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Illustration by Matt Chase

The Threat Comes Home

By July 2014, the Islamic State had conquered vast areas of Iraq and Syria, and the group’s leader, Abu Bakr al-Baghdadi, declared the establishment of its caliphate. Strong and confident, the group’s leadership appealed to jihadists from around the world to come fight and to bring their skills and talents to help govern and provide services. Tens of thousands of jihadists from around the globe responded to the call. 

While the Islamic State is far from defeated today, the U.S.-led coalition ejected the group from a vast majority of the of the territory it once controlled. Even before the coalition campaign against the Islamic State began in August 2014, the threat foreign fighters would pose when returning home was readily discussed. 

At the 2014 Overseas Security Advisory Council (OSAC) Annual Briefing, then-U.S. Secretary of Homeland Security Jeh Johnson spoke about the dire threat that returning foreign fighters presented domestically and abroad.

Despite these dire warnings, the foreign fighter threat has not materialized as feared. To be clear, foreign fighters still pose a persistent threat, but it is a manageable one—not the catastrophe that was feared—due to three main factors that are mitigating the threat.  


Perhaps the most important of these factors is the recognition that the threat exists, and the massive effort that governments in the West have put into combating it. This is in stark contrast to the environment that existed in 1992–1993 when foreign fighters who left Afghanistan began to attack U.S. interests. 

Investigators of the December 1992 bombings directed against U.S. military personnel in Aden, Yemen, and the January 1993 rocket attack against the U.S. embassy in Sana, Yemen, originally thought that Libyans were responsible. However, the investigation revealed that the attacks were conducted with specific techniques taught by the CIA’s Office of Technical Services to foreign fighters in Afghanistan, enabling investigators—including the author—to determine that the tactics were brought back to Yemen by fighters who were previously in Afghanistan. 

After the February 1993 World Trade Center bombing, investigators from the New York Police Department and the U.S. Bureau of Alcohol, Tobacco, Firearms, and Explosives located a piece of the demolished truck with a vehicle identification number—which helped them track down the individuals who rented the truck used in the bombing.

It quickly became evident that many of the men in the group that had organized the attack had connections to Afghanistan. Investigators, including the author, eventually discovered that two of the bomb makers were dispatched to New York from Afghanistan. But it would still be some time before investigators recognized that the Yemen attacks and the World Trade Center attack were conducted by the same organization—al Qaeda.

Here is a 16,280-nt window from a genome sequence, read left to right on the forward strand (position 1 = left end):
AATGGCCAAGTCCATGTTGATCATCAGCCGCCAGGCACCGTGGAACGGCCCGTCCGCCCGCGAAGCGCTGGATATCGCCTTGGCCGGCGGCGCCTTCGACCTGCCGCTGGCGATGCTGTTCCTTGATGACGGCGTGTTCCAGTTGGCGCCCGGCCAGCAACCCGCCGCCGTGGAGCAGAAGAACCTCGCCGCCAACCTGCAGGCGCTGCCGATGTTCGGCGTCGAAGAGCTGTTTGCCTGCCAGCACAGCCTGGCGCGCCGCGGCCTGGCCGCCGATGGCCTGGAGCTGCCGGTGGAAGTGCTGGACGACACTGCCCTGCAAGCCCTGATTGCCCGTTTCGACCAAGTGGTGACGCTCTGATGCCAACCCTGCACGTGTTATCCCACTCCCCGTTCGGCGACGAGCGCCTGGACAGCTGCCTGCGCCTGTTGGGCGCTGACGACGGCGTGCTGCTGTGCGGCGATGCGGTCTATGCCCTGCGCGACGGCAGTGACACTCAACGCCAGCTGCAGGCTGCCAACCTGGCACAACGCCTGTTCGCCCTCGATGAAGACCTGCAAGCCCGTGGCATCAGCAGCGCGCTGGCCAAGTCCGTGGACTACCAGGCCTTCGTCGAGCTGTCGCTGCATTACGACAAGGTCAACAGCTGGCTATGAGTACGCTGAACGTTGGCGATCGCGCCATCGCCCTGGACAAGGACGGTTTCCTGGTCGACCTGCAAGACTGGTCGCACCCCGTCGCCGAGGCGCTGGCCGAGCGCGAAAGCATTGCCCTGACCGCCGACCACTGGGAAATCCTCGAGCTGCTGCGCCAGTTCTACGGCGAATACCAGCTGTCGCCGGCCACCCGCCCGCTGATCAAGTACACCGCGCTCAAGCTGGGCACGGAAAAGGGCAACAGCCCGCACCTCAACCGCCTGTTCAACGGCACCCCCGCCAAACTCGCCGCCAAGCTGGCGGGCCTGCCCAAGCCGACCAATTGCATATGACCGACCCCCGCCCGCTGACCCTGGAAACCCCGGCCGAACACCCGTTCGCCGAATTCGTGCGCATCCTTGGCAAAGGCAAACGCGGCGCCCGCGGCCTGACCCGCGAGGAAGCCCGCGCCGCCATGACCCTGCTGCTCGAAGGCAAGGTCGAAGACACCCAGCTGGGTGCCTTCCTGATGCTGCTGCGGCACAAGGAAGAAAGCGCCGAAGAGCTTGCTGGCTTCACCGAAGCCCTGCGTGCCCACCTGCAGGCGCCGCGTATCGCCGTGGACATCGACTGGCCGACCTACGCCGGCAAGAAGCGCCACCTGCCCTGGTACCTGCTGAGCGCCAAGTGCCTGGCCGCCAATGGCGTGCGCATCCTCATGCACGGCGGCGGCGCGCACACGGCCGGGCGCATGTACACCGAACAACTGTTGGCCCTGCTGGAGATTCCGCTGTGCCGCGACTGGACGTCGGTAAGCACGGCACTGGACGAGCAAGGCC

These events helped raise awareness in the U.S. government and its allies about the threat posed by the tens of thousands of foreign fighters who had trained and fought in Afghanistan. They also previewed the subsequent waves of jihadists who flocked to battle zones like Bosnia (1992–1995) and Chechnya (1994–1996).

Despite some awareness of these potential threats, however, reaction was somewhat muted in the pre-9/11 world. Consider the case of Sergeant Ali Mohamed, who was convicted for his role in the bombing of two U.S. embassies in 1989. While stationed at Fort Bragg in North Carolina, Mohamed told his Army supervisor that he was taking leave to travel to Afghanistan to fight with the mujahideen. 

Awareness increased after the 9/11 attacks and a string of failed or foiled terror attacks. For instance, Jose Padilla, who was arrested in 2002 for plotting a bomb attack, had been sent to the United States by al Qaeda. Adnan Shukrijumah, a senior al Qaeda member who grew up in south Florida, was tracked for years before he was killed in Pakistan in 2014. And consider Abdulhakim Mujahid Muhammad’s attack in Little Rock, Arkansas, in 2009. He was trained by al Qaeda in the Arabian Peninsula in Yemen. There was also the failed May 2010 Times Square bombing by Faisal Shahzad, who received bomb-making instruction from the Pakistani Taliban during a trip to Waziristan. 

Each case highlights the world’s elevated awareness of the threat posed by returning foreign fighters in the years since 9/11, causing the U.S. government and its global counterparts to focus significant effort into identifying and tracking jihadists who left home to travel abroad to train or fight.


Another strong mitigating factor is ideology. While tens of thousands of Muslims have fought in the various theaters of jihad since the 1970s, only a very small percentage returned to their countries of origin to conduct terrorist attacks. Some Muslims may feel compelled to travel to places like Syria to fight to defend fellow Muslims, but many of those who do so are not jihadists.